No Ordinary Garage
Preservation has always been in Angie Priest’s blood. Her family has been integral to the rebirth of Cincinnati’s historic Over-The-Rhine neighborhood, where they’ve restored several buildings. When she wanted to expand her antique and vintage sales and rental business, selecting a historic building was a no-brainer.
Originally from Cincinnati, Priest now lives in a historic house in Vevay, so the hunt for new space began just outside her front door in the charming town’s historic downtown. When available storefronts didn’t quite fit her business, a serendipitous discussion with local property owner Lisa Fisher led her to an unexpected location.
A long-time proponent of historic preservation in Vevay, Fisher restored the Schenck Mansion, which she and her husband operate as a bed-and-breakfast. She suggested Priest check out the former Texaco station in downtown. Vacant for years and hidden behind a high wooden fence, the station last served as an operations office for a local business. Seeing potential in the open space, downtown location, and parking lot that could be used for special events, Priest jumped at the chance to rent the station from the Fishers.
To get the space showroom-ready, the Fishers replaced the aging roof, and Priest recruited a team of family and friends to clean up the inside. The open, airy space is walled inside and out with white metal panels, which required heavy doses of elbow grease to scrub clean. The floor also needed heavy-duty scouring and paint.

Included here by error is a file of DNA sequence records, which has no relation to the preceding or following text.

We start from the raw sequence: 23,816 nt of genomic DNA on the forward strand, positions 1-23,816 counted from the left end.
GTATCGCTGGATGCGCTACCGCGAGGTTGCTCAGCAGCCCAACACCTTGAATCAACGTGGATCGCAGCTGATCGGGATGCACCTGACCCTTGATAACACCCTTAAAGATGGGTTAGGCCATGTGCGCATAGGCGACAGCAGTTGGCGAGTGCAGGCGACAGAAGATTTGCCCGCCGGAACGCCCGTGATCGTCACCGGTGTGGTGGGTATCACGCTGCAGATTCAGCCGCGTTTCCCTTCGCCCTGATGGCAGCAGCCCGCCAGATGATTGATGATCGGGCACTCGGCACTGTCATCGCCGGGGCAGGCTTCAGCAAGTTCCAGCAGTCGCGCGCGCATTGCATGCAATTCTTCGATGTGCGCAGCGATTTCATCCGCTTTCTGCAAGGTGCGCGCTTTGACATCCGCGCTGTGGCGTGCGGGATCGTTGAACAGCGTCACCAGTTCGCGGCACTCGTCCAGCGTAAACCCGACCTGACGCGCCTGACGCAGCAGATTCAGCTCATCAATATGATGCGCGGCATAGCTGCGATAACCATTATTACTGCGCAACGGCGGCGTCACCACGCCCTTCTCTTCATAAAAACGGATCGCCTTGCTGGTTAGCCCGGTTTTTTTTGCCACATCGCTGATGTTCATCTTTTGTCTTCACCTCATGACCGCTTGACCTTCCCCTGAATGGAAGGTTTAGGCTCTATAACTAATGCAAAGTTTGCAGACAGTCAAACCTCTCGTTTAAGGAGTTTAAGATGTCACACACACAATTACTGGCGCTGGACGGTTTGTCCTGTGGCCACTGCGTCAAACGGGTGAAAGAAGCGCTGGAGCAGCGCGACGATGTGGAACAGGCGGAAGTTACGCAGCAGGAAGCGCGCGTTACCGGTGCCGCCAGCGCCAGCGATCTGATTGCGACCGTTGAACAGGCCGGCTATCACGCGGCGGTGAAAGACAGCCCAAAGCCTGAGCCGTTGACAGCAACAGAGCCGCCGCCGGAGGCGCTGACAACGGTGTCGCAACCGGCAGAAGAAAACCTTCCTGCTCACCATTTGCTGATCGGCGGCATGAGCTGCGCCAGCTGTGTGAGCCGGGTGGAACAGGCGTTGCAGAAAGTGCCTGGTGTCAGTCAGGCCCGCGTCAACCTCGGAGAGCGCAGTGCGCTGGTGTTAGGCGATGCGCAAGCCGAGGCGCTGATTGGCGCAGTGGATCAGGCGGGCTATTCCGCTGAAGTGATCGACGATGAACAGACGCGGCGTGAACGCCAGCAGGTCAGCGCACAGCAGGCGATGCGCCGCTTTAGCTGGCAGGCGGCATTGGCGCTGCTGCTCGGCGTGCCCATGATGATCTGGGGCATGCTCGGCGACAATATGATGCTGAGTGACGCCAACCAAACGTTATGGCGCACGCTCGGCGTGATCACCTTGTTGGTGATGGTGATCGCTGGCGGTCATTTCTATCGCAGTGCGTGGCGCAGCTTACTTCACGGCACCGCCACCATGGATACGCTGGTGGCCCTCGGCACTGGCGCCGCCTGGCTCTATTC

The fluorescent light fixtures over the former garage bays are so old that replacement bulbs are no longer made. Instead of removing the fixtures, Priest chose to leave them in place and light the showroom with strands of outdoor lights instead. She even chose to keep the former station’s exterior access to restrooms. The result is a space that works effectively as a gallery and shop, but never hides its origin.
Future work includes theme-appropriate signage, and restoring a second exterior restroom. Priest has applied for a city façade improvement grant to restore the green stripe detail along the roofline as well.
At the new Vevay Vintage Prop & Shop, shoppers can find a range of items — from antique sofas and dressers to costume jewelry and vintage dishware. In addition, all of the merchandise can be rented for photo shoots, weddings, and other events. Priest also plans to use the revived space for events, including evening concerts, and will rent the venue for private events.
Vevay Vintage Prop & Shop is open at 110 Main Street in Vevay. Check it out during Vevay’s Swiss Wine Festival on August 25, when the store will serve as a pop-up shop for clothing company LuLaRoe.
For more information and the latest schedule of events, visit the shop’s Facebook page.
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